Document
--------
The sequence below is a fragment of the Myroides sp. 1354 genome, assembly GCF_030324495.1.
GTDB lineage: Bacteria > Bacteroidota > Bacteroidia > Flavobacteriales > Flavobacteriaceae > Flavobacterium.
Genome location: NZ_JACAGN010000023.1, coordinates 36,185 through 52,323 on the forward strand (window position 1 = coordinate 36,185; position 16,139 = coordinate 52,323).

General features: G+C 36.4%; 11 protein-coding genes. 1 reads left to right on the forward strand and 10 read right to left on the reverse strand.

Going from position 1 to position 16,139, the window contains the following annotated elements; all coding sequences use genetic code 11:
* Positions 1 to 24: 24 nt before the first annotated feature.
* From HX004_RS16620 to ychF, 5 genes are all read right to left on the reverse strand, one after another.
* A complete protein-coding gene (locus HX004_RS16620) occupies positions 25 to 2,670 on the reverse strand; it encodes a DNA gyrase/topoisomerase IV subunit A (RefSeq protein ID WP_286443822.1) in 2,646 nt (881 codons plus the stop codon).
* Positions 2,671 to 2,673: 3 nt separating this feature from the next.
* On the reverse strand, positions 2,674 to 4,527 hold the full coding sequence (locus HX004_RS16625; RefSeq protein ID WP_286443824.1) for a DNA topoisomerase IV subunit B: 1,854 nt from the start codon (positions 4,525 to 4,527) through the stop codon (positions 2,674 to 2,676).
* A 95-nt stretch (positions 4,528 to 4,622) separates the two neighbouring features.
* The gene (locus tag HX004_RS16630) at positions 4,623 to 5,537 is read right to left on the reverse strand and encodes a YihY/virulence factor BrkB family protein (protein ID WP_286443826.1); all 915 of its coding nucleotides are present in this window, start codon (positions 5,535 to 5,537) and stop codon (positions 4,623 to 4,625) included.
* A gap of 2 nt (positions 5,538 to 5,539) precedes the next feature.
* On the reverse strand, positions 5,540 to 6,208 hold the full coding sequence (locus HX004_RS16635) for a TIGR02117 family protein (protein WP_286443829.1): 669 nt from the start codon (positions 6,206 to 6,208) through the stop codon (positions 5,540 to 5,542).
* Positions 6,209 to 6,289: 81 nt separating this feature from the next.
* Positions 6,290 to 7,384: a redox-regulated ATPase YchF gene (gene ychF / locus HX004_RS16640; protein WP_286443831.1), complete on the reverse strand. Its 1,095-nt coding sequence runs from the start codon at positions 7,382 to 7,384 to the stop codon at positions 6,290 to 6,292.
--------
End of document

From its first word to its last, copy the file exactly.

The sequence below is a fragment of the Myroides sp. 1354 genome, assembly GCF_030324495.1.
GTDB lineage: Bacteria > Bacteroidota > Bacteroidia > Flavobacteriales > Flavobacteriaceae > Flavobacterium.
Genome location: NZ_JACAGN010000023.1, coordinates 36,185 through 52,323 on the forward strand (window position 1 = coordinate 36,185; position 16,139 = coordinate 52,323).

General features: G+C 36.4%; 11 protein-coding genes. 1 reads left to right on the forward strand and 10 read right to left on the reverse strand.

Going from position 1 to position 16,139, the window contains the following annotated elements; all coding sequences use genetic code 11:
* Positions 1 to 24: 24 nt before the first annotated feature.
* From HX004_RS16620 to ychF, 5 genes are all read right to left on the reverse strand, one after another.
* A complete protein-coding gene (locus HX004_RS16620) occupies positions 25 to 2,670 on the reverse strand; it encodes a DNA gyrase/topoisomerase IV subunit A (RefSeq protein ID WP_286443822.1) in 2,646 nt (881 codons plus the stop codon).
* Positions 2,671 to 2,673: 3 nt separating this feature from the next.
* On the reverse strand, positions 2,674 to 4,527 hold the full coding sequence (locus HX004_RS16625; RefSeq protein ID WP_286443824.1) for a DNA topoisomerase IV subunit B: 1,854 nt from the start codon (positions 4,525 to 4,527) through the stop codon (positions 2,674 to 2,676).
* A 95-nt stretch (positions 4,528 to 4,622) separates the two neighbouring features.
* The gene (locus tag HX004_RS16630) at positions 4,623 to 5,537 is read right to left on the reverse strand and encodes a YihY/virulence factor BrkB family protein (protein ID WP_286443826.1); all 915 of its coding nucleotides are present in this window, start codon (positions 5,535 to 5,537) and stop codon (positions 4,623 to 4,625) included.
* A gap of 2 nt (positions 5,538 to 5,539) precedes the next feature.
* On the reverse strand, positions 5,540 to 6,208 hold the full coding sequence (locus HX004_RS16635) for a TIGR02117 family protein (protein WP_286443829.1): 669 nt from the start codon (positions 6,206 to 6,208) through the stop codon (positions 5,540 to 5,542).
* Positions 6,209 to 6,289: 81 nt separating this feature from the next.
* Positions 6,290 to 7,384: a redox-regulated ATPase YchF gene (gene ychF / locus HX004_RS16640; protein WP_286443831.1), complete on the reverse strand. Its 1,095-nt coding sequence runs from the start codon at positions 7,382 to 7,384 to the stop codon at positions 6,290 to 6,292.